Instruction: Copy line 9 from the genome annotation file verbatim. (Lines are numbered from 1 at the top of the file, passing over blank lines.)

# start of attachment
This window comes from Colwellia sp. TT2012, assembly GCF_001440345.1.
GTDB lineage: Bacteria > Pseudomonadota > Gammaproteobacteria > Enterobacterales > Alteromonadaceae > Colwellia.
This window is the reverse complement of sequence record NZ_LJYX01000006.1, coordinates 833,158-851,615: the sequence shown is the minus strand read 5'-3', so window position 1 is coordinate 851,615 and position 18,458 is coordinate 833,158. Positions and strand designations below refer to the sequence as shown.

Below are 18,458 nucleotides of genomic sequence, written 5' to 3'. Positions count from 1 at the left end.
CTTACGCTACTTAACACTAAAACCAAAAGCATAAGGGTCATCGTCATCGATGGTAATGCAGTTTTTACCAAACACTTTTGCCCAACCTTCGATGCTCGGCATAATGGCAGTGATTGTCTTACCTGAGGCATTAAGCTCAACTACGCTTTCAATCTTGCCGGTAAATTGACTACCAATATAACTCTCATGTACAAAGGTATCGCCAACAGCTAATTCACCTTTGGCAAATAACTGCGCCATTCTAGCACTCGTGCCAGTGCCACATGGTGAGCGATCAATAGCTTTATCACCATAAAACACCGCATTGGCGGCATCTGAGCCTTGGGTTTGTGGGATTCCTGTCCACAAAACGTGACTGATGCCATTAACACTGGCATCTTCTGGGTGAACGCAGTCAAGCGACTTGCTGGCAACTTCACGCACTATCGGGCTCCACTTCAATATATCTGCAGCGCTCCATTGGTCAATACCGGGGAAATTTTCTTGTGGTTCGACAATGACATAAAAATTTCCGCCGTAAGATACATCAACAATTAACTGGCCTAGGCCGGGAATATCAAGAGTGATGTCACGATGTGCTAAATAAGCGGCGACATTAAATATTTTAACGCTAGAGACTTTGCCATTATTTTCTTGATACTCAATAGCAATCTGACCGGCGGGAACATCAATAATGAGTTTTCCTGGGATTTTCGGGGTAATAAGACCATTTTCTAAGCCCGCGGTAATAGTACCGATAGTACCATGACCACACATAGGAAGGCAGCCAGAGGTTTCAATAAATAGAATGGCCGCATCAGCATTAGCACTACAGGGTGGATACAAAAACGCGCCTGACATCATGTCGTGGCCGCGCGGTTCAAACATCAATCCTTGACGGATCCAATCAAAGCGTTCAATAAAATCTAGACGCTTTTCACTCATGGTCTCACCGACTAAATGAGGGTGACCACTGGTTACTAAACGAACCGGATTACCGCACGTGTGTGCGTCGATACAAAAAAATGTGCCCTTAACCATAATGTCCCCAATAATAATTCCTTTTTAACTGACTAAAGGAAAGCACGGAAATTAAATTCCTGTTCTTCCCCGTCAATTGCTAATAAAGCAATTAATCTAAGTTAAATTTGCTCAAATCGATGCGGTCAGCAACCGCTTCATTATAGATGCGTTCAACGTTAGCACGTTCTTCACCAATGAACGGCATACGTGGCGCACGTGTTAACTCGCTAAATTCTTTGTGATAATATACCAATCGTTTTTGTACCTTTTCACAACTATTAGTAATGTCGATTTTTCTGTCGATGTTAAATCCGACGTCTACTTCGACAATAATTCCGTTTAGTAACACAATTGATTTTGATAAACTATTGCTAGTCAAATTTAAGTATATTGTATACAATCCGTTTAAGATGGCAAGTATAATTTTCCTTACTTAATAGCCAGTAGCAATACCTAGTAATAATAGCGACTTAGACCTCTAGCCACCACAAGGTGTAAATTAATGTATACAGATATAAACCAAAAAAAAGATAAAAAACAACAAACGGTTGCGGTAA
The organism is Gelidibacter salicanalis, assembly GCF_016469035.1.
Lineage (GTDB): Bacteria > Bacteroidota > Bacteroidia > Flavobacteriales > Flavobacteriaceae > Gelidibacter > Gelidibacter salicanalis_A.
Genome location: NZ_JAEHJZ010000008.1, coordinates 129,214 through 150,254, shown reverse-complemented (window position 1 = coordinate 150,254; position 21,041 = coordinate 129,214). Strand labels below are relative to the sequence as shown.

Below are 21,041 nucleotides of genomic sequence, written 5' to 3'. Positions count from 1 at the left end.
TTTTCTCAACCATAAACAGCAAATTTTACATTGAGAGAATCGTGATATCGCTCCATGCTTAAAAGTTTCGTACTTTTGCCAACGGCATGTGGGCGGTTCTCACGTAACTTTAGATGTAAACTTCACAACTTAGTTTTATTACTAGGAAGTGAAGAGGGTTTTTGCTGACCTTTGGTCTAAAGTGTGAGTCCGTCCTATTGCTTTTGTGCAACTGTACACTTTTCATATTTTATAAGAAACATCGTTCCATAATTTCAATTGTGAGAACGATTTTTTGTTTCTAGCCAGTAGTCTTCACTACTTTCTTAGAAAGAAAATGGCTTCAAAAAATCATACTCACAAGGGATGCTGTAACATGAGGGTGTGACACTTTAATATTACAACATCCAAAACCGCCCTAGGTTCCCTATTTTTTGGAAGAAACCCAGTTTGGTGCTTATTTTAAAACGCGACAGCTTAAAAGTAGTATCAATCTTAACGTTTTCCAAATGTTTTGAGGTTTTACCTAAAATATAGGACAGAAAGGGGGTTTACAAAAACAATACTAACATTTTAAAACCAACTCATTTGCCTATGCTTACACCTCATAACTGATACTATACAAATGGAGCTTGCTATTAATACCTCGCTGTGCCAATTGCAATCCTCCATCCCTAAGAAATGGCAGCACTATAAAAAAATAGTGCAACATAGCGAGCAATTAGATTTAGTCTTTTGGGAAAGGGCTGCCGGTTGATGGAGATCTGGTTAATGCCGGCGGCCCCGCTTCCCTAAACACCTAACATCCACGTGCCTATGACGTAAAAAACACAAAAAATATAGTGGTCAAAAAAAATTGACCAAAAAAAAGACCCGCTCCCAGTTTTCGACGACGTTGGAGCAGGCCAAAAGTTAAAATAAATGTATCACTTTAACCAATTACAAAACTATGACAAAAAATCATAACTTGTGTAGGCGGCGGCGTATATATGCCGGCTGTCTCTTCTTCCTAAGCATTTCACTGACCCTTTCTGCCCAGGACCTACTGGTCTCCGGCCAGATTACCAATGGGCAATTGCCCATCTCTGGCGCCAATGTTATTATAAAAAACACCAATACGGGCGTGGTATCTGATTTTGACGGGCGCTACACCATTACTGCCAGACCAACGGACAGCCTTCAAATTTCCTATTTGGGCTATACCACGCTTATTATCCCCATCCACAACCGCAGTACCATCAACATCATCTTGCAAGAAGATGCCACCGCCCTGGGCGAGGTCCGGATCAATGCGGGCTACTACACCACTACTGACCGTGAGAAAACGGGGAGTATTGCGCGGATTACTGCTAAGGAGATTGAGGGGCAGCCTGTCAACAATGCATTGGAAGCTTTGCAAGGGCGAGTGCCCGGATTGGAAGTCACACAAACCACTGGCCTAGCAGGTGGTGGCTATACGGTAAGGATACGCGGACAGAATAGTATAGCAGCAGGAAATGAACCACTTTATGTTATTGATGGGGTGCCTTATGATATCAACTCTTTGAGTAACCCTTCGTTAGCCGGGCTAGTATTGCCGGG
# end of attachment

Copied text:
Below are 21,041 nucleotides of genomic sequence, written 5' to 3'. Positions count from 1 at the left end.